Nordic Model Now! member, Dr Heather Brunskell-Evans, responds to Peter Tatchell’s recent political interventions.
Peter Tatchell’s political interventions, in particular his ‘outing’ of prominent figures for their hypocrisy in publicly condemning homosexuality whilst being gay, have cast him as a radical, someone driven by strong ethical principles. I was once an admirer, although I sometimes balked at his tactics of naming and shaming. I saw him as someone who stood up for men and women to be free from the compulsions and constraints of heteronormativity. I now see him as someone firmly and cosily lodged within the very established values, institutions and power relations that I assumed (perhaps wrongly) that he had once been fired up to resist. What accounts for my change of heart?
Tatchell has recently demonstrated that he is not so much a ‘human rights campaigner’ as a ‘gay rights campaigner’. His argument that exposing Keith Vaz as a punter cannot be justified in public interest terms is one such example. The truly appalling moral issue, Tatchell alleges, is the homophobia of sections of the Asian community responsible for Vaz keeping himself in the closet. Tatchell deploys the following criteria to make his case: Firstly Vaz, in paying prostitutes, has not broken the law. Secondly Vaz is not a hypocrite since he has always supported gay rights and the decriminalisation of ‘sex-work’. Thirdly Vaz is not morally culpable although he may have been ‘unwise’. The real moral culprit is the ‘squalid’ press who outed him for ‘sordid money-making’ purposes. In other words, Vaz is a victim and his private life should have been left private.
Before I analyse Tatchell’s criteria let us briefly examine the remit of the Home Affairs Select Committee over which Vaz has presided as Chair for the past decade. The Committee’s task for the last few months and in the months ahead is to review the current laws on prostitution and recommend revision. Although prostitution is legal in the UK various related activities are criminal offences. The law is confusing, interpreted differently by regional police forces, and when prosecutions are brought it is largely of prostitutes not punters. A criminal record will stay with her for the rest of her life, often forcing her to remain within the sex-trade.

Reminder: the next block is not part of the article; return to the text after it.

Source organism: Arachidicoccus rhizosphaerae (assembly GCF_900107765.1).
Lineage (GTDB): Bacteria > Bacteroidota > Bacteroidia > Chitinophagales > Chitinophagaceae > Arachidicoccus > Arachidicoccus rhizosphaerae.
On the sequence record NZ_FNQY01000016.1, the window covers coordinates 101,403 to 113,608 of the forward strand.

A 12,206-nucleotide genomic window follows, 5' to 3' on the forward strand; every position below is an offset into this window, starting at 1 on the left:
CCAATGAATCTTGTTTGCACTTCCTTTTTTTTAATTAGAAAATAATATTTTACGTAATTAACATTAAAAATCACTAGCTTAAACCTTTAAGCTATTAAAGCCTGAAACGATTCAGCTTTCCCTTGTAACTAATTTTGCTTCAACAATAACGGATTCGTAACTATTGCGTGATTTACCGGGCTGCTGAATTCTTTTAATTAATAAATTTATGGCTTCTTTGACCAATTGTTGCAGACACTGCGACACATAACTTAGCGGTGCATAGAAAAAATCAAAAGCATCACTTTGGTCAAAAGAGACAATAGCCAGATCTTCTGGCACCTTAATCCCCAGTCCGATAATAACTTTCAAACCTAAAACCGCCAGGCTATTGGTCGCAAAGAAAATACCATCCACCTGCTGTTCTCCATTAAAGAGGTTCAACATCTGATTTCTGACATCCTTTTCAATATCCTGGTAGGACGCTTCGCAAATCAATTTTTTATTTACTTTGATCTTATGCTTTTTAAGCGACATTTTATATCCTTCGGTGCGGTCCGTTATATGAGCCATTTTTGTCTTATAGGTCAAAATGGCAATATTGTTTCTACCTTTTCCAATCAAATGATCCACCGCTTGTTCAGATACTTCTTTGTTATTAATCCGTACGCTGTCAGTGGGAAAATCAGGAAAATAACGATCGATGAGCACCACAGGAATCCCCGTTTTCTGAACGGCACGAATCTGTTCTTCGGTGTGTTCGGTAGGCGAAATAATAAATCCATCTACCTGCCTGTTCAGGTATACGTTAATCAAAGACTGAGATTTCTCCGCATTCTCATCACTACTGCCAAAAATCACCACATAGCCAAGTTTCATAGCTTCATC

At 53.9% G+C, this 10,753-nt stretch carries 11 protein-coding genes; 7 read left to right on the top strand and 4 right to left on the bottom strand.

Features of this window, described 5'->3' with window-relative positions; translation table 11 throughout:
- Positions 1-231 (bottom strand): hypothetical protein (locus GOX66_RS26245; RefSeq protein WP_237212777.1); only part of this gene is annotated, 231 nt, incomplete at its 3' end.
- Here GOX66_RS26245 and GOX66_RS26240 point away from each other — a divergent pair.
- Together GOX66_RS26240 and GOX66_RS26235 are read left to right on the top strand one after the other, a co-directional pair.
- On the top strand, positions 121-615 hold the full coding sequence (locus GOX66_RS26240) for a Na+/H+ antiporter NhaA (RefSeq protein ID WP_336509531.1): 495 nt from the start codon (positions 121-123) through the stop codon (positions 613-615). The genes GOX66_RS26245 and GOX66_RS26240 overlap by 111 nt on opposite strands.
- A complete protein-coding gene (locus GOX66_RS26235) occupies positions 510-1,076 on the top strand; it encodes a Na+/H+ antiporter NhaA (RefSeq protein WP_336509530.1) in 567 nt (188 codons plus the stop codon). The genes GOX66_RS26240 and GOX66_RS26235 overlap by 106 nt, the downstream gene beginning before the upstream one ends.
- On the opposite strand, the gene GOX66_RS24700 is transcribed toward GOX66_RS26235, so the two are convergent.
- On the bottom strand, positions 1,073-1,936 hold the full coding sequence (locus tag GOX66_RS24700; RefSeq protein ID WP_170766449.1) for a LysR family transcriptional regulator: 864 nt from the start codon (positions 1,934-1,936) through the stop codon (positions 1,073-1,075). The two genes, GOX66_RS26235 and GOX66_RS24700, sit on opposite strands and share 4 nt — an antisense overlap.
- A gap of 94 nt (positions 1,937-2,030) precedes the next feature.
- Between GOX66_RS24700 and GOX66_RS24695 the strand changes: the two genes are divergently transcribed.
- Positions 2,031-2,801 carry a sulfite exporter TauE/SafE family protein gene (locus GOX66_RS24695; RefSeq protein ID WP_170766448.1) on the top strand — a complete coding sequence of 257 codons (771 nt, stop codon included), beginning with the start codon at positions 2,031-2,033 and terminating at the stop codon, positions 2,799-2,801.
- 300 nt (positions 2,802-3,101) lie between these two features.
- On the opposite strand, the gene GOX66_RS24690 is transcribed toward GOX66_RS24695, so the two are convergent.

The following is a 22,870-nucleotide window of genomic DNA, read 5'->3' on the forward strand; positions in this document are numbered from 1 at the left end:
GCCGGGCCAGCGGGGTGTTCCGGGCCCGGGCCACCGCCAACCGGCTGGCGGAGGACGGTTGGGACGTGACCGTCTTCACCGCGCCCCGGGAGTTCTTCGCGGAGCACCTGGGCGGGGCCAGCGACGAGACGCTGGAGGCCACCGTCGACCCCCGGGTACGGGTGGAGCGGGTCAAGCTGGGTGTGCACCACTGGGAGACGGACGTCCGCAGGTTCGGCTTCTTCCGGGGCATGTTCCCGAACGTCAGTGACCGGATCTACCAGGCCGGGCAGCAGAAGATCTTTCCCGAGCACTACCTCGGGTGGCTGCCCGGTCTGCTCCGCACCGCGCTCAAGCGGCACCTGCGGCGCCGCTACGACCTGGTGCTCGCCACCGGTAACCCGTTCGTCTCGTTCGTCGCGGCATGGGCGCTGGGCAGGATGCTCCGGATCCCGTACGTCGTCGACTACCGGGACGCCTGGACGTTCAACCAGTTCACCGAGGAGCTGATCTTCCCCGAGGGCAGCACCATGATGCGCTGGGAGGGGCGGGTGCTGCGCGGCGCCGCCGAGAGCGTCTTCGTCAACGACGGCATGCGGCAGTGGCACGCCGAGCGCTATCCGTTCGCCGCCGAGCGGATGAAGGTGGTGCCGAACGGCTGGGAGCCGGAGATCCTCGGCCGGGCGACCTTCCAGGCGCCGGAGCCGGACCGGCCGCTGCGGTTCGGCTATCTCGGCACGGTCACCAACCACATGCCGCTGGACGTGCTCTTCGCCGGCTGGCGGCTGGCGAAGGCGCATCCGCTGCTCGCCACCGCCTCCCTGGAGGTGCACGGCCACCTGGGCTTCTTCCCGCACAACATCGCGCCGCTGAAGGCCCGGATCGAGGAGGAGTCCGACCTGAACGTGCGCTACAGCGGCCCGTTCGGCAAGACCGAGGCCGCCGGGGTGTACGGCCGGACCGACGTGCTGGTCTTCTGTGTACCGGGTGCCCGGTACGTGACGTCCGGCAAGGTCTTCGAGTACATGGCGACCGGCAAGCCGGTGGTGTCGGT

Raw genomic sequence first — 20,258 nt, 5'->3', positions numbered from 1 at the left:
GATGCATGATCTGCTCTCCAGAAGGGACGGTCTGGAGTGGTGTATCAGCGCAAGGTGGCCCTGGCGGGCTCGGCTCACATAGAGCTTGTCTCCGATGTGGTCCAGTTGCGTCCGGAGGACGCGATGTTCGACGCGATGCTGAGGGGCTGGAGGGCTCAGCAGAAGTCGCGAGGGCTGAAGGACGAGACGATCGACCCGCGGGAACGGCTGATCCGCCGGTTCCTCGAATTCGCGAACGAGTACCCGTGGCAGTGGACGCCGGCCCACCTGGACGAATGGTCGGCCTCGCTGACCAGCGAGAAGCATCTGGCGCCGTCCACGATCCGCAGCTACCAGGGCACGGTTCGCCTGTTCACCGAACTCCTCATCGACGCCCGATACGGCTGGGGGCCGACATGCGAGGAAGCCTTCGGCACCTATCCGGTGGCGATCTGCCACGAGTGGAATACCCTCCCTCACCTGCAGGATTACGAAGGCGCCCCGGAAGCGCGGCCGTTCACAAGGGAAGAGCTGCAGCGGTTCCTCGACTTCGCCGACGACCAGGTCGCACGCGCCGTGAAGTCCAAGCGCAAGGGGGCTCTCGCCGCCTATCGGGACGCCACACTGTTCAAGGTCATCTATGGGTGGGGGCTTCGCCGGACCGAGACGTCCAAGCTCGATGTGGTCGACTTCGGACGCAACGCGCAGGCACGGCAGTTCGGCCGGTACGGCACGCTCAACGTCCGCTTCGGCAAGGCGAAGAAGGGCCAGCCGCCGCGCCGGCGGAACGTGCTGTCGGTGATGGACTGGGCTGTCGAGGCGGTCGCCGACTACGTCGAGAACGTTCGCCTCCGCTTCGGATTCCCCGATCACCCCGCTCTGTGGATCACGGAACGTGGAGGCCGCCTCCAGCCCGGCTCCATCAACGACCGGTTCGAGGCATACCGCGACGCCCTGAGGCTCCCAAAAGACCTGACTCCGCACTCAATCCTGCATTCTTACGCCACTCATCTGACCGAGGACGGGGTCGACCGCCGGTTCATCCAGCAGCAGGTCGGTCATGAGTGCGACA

The Committee has reviewed copious evidence in order to ascertain how to bring the law in line with current sexual mores and societal aspirations for gender equality. The Committee heard two competing solutions and has produced an interim report. The first solution proposes partial decriminalisation: selling sex should be completely decriminalised; buying sex should be criminalised. The purpose of a Sex-buyer Law is two-pronged: it reduces demand for prostitution and therefore the supply; it undermines the normative framework that naturalises and legitimates men’s entitlement to buy sex. Compelling evidence was provided to the committee that in Sweden where the Sex-buyer Law was initially implemented sexual violence has been minimised and the sexual attitudes of men have changed. The Sex-buyer Law is now also in existence in Norway, Iceland, Northern Ireland and France. The second solution proposes total decriminalisation, including of pimps and brothel owners. The interim report suggests the Committee is veering towards decriminalisation since it concludes it ‘wasn’t yet persuaded’ that criminalising punters would be effective in reducing the violence and oppressions inherent in prostitution.